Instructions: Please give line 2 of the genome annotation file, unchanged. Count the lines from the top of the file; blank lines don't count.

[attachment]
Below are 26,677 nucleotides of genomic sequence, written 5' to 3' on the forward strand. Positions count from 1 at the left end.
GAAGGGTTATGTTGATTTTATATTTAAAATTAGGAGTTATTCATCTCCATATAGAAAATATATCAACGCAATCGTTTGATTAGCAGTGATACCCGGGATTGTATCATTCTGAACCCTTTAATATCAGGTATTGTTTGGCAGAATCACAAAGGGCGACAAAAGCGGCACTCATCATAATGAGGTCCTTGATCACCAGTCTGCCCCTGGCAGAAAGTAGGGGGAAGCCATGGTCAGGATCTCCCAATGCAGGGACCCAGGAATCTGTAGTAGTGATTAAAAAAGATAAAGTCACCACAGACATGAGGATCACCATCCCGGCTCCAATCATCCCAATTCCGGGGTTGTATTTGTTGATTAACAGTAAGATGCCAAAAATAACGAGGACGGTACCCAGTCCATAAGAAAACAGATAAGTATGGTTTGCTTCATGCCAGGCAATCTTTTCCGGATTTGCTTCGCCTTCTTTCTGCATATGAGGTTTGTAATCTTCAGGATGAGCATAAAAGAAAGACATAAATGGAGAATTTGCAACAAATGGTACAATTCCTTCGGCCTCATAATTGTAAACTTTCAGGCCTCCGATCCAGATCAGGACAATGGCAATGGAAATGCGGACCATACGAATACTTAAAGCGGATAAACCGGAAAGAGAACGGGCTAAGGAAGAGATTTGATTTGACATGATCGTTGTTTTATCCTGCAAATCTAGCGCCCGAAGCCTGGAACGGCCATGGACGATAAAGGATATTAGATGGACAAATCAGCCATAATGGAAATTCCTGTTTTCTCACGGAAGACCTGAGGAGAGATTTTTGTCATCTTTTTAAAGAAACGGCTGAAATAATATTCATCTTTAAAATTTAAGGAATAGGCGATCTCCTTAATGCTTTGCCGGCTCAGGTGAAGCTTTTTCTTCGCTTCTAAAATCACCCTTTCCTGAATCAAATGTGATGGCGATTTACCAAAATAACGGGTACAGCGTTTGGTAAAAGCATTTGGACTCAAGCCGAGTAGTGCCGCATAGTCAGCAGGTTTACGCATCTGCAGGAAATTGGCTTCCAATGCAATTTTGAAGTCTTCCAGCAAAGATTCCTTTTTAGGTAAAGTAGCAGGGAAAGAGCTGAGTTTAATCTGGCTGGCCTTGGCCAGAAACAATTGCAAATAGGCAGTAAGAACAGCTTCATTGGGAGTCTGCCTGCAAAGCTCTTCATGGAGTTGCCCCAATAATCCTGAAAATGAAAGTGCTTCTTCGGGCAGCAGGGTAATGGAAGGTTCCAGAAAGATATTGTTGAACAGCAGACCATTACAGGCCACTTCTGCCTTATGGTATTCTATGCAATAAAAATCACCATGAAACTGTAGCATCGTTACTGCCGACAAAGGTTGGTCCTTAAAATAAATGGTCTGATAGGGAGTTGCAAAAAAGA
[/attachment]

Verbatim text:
GAAGGGTTATGTTGATTTTATATTTAAAATTAGGAGTTATTCATCTCCATATAGAAAATATATCAACGCAATCGTTTGATTAGCAGTGATACCCGGGATTGTATCATTCTGAACCCTTTAATATCAGGTATTGTTTGGCAGAATCACAAAGGGCGACAAAAGCGGCACTCATCATAATGAGGTCCTTGATCACCAGTCTGCCCCTGGCAGAAAGTAGGGGGAAGCCATGGTCAGGATCTCCCAATGCAGGGACCCAGGAATCTGTAGTAGTGATTAAAAAAGATAAAGTCACCACAGACATGAGGATCACCATCCCGGCTCCAATCATCCCAATTCCGGGGTTGTATTTGTTGATTAACAGTAAGATGCCAAAAATAACGAGGACGGTACCCAGTCCATAAGAAAACAGATAAGTATGGTTTGCTTCATGCCAGGCAATCTTTTCCGGATTTGCTTCGCCTTCTTTCTGCATATGAGGTTTGTAATCTTCAGGATGAGCATAAAAGAAAGACATAAATGGAGAATTTGCAACAAATGGTACAATTCCTTCGGCCTCATAATTGTAAACTTTCAGGCCTCCGATCCAGATCAGGACAATGGCAATGGAAATGCGGACCATACGAATACTTAAAGCGGATAAACCGGAAAGAGAACGGGCTAAGGAAGAGATTTGATTTGACATGATCGTTGTTTTATCCTGCAAATCTAGCGCCCGAAGCCTGGAACGGCCATGGACGATAAAGGATATTAGATGGACAAATCAGCCATAATGGAAATTCCTGTTTTCTCACGGAAGACCTGAGGAGAGATTTTTGTCATCTTTTTAAAGAAACGGCTGAAATAATATTCATCTTTAAAATTTAAGGAATAGGCGATCTCCTTAATGCTTTGCCGGCTCAGGTGAAGCTTTTTCTTCGCTTCTAAAATCACCCTTTCCTGAATCAAATGTGATGGCGATTTACCAAAATAACGGGTACAGCGTTTGGTAAAAGCATTTGGACTCAAGCCGAGTAGTGCCGCATAGTCAGCAGGTTTACGCATCTGCAGGAAATTGGCTTCCAATGCAATTTTGAAGTCTTCCAGCAAAGATTCCTTTTTAGGTAAAGTAGCAGGGAAAGAGCTGAGTTTAATCTGGCTGGCCTTGGCCAGAAACAATTGCAAATAGGCAGTAAGAACAGCTTCATTGGGAGTCTGCCTGCAAAGCTCTTCATGGAGTTGCCCCAATAATCCTGAAAATGAAAGTGCTTCTTCGGGCAGCAGGGTAATGGAAGGTTCCAGAAAGATATTGTTGAACAGCAGACCATTACAGGCCACTTCTGCCTTATGGTATTCTATGCAATAAAAATCACCATGAAACTGTAGCATCGTTACTGCCGACAAAGGTTGGTCCTTAAAATAAATGGTCTGATAGGGAGTTGCAAAAAAGA